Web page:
For the purposes of this FOA, the term technology encompasses methods and tools that enable integrative cancer biology research.
Applications submitted in response to this FOA must focus on developing commercial products (software and technologies) designed to facilitate integrative cancer biology research, including, but not limited to, challenges in data collection, quantitation, integration, and/or modeling in the following areas:
- Integrating data from disparate sources to enable enhanced models of cancer processes;
- Measuring and analyzing cell-cell and cell-matrix interactions that are critical to the functioning of the tumor microenvironment;
- Measuring and quantifying cell proliferation and cell motility in relation to cancer pathology;
- Enhancing user-interfaces to data environments and associated computational models;
- Measuring, quantifying metabolic interactions, computing the flow of substrates, and/or assessing the intermediate metabolic products related to cancer biology and pathology;
- Monitoring the functioning of supramolecular machines, such as the replisome, spliceosome, molecular motor assemblies in cell division and motility, and those related to DNA repair, as they are altered in cancer;
- Enabling data and computational or mathematical model visualization;
- Elucidating and quantifying signaling networks and the regulatory dynamics of cellular processes such as cell cycle and apoptosis, and responses to environmental stress, as they relate to cancer;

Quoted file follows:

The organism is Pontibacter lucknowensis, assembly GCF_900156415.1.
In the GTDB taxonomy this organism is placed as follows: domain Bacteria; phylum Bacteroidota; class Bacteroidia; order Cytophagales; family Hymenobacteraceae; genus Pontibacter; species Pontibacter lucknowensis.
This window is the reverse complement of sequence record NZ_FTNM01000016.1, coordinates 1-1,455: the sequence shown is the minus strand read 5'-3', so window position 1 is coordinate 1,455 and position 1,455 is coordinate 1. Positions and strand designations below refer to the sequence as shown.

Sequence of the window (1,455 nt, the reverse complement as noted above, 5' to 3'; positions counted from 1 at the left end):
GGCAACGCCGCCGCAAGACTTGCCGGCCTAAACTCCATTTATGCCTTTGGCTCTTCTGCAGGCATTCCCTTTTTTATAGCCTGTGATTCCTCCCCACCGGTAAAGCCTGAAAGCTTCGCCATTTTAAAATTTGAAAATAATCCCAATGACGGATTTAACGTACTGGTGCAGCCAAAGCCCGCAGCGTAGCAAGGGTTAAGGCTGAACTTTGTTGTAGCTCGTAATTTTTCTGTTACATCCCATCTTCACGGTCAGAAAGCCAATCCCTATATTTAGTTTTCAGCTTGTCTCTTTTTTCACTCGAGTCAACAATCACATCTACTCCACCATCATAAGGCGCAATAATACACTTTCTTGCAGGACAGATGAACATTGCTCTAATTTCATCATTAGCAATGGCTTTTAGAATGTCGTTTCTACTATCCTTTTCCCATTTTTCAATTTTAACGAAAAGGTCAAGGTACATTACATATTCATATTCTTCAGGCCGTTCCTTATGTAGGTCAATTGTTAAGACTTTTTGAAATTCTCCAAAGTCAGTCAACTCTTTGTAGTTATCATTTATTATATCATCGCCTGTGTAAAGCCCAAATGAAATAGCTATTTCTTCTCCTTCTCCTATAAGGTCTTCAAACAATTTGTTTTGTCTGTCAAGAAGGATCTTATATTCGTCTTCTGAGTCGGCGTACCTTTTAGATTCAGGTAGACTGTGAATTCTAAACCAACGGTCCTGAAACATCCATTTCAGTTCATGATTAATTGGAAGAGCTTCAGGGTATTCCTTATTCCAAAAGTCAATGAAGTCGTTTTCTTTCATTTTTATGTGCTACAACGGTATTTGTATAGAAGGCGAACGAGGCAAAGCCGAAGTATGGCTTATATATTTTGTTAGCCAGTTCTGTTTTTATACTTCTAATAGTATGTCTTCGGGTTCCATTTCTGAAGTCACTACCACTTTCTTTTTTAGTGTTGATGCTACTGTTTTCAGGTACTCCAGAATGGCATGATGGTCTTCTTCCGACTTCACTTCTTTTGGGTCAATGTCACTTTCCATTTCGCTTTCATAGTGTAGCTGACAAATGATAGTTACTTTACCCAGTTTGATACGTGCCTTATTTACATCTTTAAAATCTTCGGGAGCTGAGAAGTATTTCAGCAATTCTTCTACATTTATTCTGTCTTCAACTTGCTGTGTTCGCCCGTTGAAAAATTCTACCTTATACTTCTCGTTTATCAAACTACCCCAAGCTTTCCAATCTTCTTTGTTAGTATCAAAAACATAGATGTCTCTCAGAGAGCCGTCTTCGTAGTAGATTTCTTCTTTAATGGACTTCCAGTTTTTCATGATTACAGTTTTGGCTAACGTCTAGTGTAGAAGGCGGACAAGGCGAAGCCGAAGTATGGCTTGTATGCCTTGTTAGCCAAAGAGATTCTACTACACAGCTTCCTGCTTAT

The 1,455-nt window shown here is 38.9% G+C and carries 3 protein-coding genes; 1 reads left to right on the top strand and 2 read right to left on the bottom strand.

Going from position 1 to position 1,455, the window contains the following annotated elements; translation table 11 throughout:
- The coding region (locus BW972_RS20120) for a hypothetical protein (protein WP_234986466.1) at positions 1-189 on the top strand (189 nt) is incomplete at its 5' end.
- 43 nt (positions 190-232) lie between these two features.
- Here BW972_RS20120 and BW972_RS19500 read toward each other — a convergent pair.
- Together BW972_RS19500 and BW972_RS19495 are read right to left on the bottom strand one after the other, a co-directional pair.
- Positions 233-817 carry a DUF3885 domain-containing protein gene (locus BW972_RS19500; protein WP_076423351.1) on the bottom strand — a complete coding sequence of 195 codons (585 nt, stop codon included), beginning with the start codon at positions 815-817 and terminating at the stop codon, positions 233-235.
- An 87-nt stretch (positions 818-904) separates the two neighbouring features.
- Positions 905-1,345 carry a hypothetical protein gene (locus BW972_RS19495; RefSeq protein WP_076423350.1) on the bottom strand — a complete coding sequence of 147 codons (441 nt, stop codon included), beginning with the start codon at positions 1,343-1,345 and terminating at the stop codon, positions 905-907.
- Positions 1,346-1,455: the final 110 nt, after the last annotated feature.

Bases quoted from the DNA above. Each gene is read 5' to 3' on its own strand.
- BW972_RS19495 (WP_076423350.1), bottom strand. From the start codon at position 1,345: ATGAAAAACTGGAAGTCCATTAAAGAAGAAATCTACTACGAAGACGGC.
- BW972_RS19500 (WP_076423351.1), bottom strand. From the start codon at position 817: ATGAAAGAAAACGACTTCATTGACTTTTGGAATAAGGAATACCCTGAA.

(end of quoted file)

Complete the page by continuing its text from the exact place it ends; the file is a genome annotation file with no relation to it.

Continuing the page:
- Monitoring, visualizing, and quantifying temporal processes such as cancer initiation and progression at the single cell level;
- Quantifying transcriptional, translational, and/or epigenetic control systems involved in cancer processes;
- Identifying, isolating, and maintaining tumor stem cells and cells capable of asymmetric division;
- Monitoring interactions of stem cells or cells undergoing asymmetric division with cells in the stem cell niche;
- Merging computational models that model the same or overlapping sets of data or similar cancer processes developed from different data sources; and
- Enhancing/facilitating access to existing computational models.
Note: This FOA is not intended to support the development of products (technologies or software) for data mining, drug discovery, correlative science, and/or discovery science not specifically designed to support an integrative biology approach.
Consideration should be given to the commercial potential of software and technology products chosen for development in applications submitted under this FOA.
Small business applicants interested in the development of technologies and software to support integrative cancer biology are encouraged to consider a concurrent initiative entitled Technology Development for the Detection and Evaluation of Chemical and Biological Carcinogens (SBIR [R43/R44] (PA-09-187).
Small business applicants interested in the development of innovative technologies for assaying carcinogenesis-relevant molecules are encouraged to consider a related initiative entitled Technology for the Detection and Characterization of Low Abundance Proteins, Peptides, or micro RNAs (SBIR) [R43/R44] (PA-09-189).